No, great god of TV ads, I don't leave home without it. Obediently, religiously, daily, I carry an American Express credit card in my wallet.
When I first obtained it, I swore I would use the Green Monster for emergencies only. The truth is that I use it so often, I've long since worn the black ink off the raised numbers.
But I haven't worn the puzzlement off an American Express policy that, as far as I can determine, no other major credit card company follows. Along with my name, expiration date and 15-digit account number, my Green Monster lists the year that I first applied for the card -- a nice, neat "69," right between the letters AX and the comforting fact that my card is good through 8/87.
One day, I wondered out loud to a waiter why any business that extends me credit would need to know that I have had a Green Monster since the first Nixon administration.
He had no idea. So I tried the same question on a clerk at Crown Books.
He had no idea. So I tried the same question on an Amtrak ticketseller at Union Station.
She gave me a look that said, "Why doesn't this bozo take the plane instead?" So I tried the same question on the place I should have started -- American Express itself.
But an AmEx spokesman couldn't say for sure, either. He checked with a few of the old-timers, then came back on the line to say:
"We think it was designed to foster good feeling in our customers. The idea was that you'd look at that two-digit number and think, 'Gosh, I've been a mover and a shaker for all those years?' "
Well, AmEx, in the 17 years that I've had one of your cards, the only thing I've ever moved or shaken is my savings account -- to handle your insistent monthly statements. When I look at the "69" on my card, I don't get a nice warm glow, born of 1.7 decades of conspicuous overconsumption. I tend to get a lump in my chest from thinking about how much less I would have spent in all that time if I'd had to pay as I went.
So please, dear American Express, won't you remove those two digits from your Green Monsters? They conjure up memories of outgoing dollars -- memories that I (and no doubt others) would be delighted to leave home without.
Memo to all hands in local college dorms: I hate to tar all of you dedicated young scholars with such a sweeping stroke of the brush. But this one has Graduation Week Nutsiness written all over it.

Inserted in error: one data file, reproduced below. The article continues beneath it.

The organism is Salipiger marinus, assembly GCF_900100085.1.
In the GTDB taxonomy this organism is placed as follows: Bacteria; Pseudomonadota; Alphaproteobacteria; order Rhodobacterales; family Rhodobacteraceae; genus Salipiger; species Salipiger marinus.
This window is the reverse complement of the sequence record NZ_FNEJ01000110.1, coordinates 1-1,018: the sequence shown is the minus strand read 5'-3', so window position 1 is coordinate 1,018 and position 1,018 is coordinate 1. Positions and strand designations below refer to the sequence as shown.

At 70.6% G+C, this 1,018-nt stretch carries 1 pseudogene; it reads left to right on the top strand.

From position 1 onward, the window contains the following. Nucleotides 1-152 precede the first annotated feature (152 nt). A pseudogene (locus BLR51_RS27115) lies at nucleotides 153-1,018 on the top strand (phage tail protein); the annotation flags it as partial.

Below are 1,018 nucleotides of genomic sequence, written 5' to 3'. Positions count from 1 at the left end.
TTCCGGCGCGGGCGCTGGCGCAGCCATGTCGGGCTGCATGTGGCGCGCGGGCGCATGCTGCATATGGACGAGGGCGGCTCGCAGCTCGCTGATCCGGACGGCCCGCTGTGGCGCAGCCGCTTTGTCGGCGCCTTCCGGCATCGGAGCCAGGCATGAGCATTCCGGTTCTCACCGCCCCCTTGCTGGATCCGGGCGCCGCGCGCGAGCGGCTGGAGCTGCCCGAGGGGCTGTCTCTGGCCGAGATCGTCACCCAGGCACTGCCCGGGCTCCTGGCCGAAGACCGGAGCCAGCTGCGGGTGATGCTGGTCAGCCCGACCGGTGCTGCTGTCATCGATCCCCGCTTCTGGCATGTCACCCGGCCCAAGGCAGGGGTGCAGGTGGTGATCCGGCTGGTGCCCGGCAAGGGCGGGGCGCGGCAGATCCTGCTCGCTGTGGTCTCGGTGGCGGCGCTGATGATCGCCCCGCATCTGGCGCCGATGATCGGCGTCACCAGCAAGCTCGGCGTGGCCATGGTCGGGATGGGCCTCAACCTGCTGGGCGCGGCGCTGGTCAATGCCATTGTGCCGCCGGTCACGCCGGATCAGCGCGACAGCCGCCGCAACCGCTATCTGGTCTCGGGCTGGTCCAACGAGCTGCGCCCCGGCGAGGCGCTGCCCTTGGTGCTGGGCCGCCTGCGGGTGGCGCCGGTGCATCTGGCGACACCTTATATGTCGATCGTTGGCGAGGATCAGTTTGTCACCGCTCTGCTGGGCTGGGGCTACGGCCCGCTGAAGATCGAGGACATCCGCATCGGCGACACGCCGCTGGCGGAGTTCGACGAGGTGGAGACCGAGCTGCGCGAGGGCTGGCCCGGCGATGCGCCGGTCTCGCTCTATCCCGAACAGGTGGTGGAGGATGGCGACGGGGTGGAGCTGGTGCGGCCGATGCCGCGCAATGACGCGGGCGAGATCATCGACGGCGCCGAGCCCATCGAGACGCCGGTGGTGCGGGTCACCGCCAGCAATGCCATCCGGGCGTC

For the last five years, a totem pole has sat on the front porch of Frank Meenehan's home on Ellicott Terrace NW. It wasn't exactly the sort of thing you'd see in a grade C movie about a Comanche uprising, but it was close enough: five feet tall, a few inches thick, menacing face on the front.
Being a trusting soul, Frank never took any security precautions with his totem. Rain, snow, sleet, invasions of the cavalry, there it sat on the porch, glaring at whoever passed.
But on Friday, May 23, someone stole it. Make that two someones. "One person could have lifted it, barely," says Frank, "but it would have taken two to carry it."
Frank realizes full well that after-the-fact blame isn't going to bring the totem pole back. However, eyes and ears might.
If anyone knows anything about the heist, or happens to see a certain pole adorning someone's dorm room, Frank can be reached at 363-3535. No questions asked.
Mr. Mayor, I owe you an apology, and here it is.
I wrote several days ago that Marion Barry, Citizen No. 1 of the District Building, habitually places the American flag to his left as he holds his regular monthly news conferences. Wrong, wrong, wrong, I trumpeted. Protocol says the flag should be at the speaker's right.
Annette Samuels, the mayor's press operative, was quick to call and say that Barry does place the flag at his right during the news conferences. She wouldn't have it any other way, said Annette, because she used to work at the White House and she knows what protocol demands.
One way to settle this. I headed for our library, and the photo files.
Memory Lane was full of Marion Barry news conferences . . . . 1978, yes, there's the flag at his right . . . . 1979, yup, his right again . . . . 1980, and again . . . . 1981, sure enough . . . .
I found only one instance of an American flag that might not have been in the correct place. I say "might not have been" because it's impossible to tell from the angle at which the photo was shot whether the flag was at Barry's right, or directly behind him.
Marion Barry has enough trouble without receiving unjustified hacks from a certain columnist. Hacks hereby withdrawn -- with regrets.